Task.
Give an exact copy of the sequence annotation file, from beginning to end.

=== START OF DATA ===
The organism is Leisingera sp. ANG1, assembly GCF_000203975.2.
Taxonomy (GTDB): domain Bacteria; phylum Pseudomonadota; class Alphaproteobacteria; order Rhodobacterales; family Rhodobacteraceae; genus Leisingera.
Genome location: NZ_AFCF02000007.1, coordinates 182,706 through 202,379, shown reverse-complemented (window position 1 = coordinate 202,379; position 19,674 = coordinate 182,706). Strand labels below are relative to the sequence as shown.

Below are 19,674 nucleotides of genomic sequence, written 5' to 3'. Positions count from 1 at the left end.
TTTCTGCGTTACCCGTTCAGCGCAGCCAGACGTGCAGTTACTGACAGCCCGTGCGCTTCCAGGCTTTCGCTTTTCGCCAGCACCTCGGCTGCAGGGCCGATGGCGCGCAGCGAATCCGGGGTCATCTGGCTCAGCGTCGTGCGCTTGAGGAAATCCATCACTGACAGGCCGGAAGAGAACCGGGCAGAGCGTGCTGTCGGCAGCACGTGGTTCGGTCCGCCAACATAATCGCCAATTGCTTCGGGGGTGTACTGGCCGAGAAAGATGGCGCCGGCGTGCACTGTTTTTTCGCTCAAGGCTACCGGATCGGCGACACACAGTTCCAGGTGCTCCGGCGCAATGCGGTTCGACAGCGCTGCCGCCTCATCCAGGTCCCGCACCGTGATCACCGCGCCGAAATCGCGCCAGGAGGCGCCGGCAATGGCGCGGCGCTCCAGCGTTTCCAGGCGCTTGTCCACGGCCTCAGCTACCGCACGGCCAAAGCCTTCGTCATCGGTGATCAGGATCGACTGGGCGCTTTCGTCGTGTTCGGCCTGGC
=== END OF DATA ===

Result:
The organism is Leisingera sp. ANG1, assembly GCF_000203975.2.
Taxonomy (GTDB): domain Bacteria; phylum Pseudomonadota; class Alphaproteobacteria; order Rhodobacterales; family Rhodobacteraceae; genus Leisingera.
Genome location: NZ_AFCF02000007.1, coordinates 182,706 through 202,379, shown reverse-complemented (window position 1 = coordinate 202,379; position 19,674 = coordinate 182,706). Strand labels below are relative to the sequence as shown.

Below are 19,674 nucleotides of genomic sequence, written 5' to 3'. Positions count from 1 at the left end.
TTTCTGCGTTACCCGTTCAGCGCAGCCAGACGTGCAGTTACTGACAGCCCGTGCGCTTCCAGGCTTTCGCTTTTCGCCAGCACCTCGGCTGCAGGGCCGATGGCGCGCAGCGAATCCGGGGTCATCTGGCTCAGCGTCGTGCGCTTGAGGAAATCCATCACTGACAGGCCGGAAGAGAACCGGGCAGAGCGTGCTGTCGGCAGCACGTGGTTCGGTCCGCCAACATAATCGCCAATTGCTTCGGGGGTGTACTGGCCGAGAAAGATGGCGCCGGCGTGCACTGTTTTTTCGCTCAAGGCTACCGGATCGGCGACACACAGTTCCAGGTGCTCCGGCGCAATGCGGTTCGACAGCGCTGCCGCCTCATCCAGGTCCCGCACCGTGATCACCGCGCCGAAATCGCGCCAGGAGGCGCCGGCAATGGCGCGGCGCTCCAGCGTTTCCAGGCGCTTGTCCACGGCCTCAGCTACCGCACGGCCAAAGCCTTCGTCATCGGTGATCAGGATCGACTGGGCGCTTTCGTCGTGTTCGGCCTGGC